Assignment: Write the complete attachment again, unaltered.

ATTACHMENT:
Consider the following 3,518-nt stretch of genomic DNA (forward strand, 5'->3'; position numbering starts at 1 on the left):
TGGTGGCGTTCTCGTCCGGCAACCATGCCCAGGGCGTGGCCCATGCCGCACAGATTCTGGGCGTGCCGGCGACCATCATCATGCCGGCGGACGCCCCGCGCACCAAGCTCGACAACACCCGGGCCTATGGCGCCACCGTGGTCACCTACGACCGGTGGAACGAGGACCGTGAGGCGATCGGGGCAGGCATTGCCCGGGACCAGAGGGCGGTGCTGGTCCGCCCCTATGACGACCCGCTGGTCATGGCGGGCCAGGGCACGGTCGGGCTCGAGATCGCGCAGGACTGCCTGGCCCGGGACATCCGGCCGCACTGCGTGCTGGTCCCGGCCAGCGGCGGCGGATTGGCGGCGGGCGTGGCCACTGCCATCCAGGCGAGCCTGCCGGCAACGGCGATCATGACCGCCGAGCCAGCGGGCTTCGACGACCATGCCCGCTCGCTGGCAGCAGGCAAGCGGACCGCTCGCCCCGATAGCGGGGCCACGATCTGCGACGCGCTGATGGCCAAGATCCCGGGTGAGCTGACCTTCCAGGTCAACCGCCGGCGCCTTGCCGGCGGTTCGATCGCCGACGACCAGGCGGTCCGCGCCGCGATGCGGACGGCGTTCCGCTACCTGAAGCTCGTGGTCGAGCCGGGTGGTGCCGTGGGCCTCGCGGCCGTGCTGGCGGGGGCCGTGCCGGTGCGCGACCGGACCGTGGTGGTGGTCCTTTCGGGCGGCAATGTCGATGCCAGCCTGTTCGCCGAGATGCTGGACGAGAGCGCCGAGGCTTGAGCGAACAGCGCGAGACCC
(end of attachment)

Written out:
Consider the following 3,518-nt stretch of genomic DNA (forward strand, 5'->3'; position numbering starts at 1 on the left):
TGGTGGCGTTCTCGTCCGGCAACCATGCCCAGGGCGTGGCCCATGCCGCACAGATTCTGGGCGTGCCGGCGACCATCATCATGCCGGCGGACGCCCCGCGCACCAAGCTCGACAACACCCGGGCCTATGGCGCCACCGTGGTCACCTACGACCGGTGGAACGAGGACCGTGAGGCGATCGGGGCAGGCATTGCCCGGGACCAGAGGGCGGTGCTGGTCCGCCCCTATGACGACCCGCTGGTCATGGCGGGCCAGGGCACGGTCGGGCTCGAGATCGCGCAGGACTGCCTGGCCCGGGACATCCGGCCGCACTGCGTGCTGGTCCCGGCCAGCGGCGGCGGATTGGCGGCGGGCGTGGCCACTGCCATCCAGGCGAGCCTGCCGGCAACGGCGATCATGACCGCCGAGCCAGCGGGCTTCGACGACCATGCCCGCTCGCTGGCAGCAGGCAAGCGGACCGCTCGCCCCGATAGCGGGGCCACGATCTGCGACGCGCTGATGGCCAAGATCCCGGGTGAGCTGACCTTCCAGGTCAACCGCCGGCGCCTTGCCGGCGGTTCGATCGCCGACGACCAGGCGGTCCGCGCCGCGATGCGGACGGCGTTCCGCTACCTGAAGCTCGTGGTCGAGCCGGGTGGTGCCGTGGGCCTCGCGGCCGTGCTGGCGGGGGCCGTGCCGGTGCGCGACCGGACCGTGGTGGTGGTCCTTTCGGGCGGCAATGTCGATGCCAGCCTGTTCGCCGAGATGCTGGACGAGAGCGCCGAGGCTTGAGCGAACAGCGCGAGACCC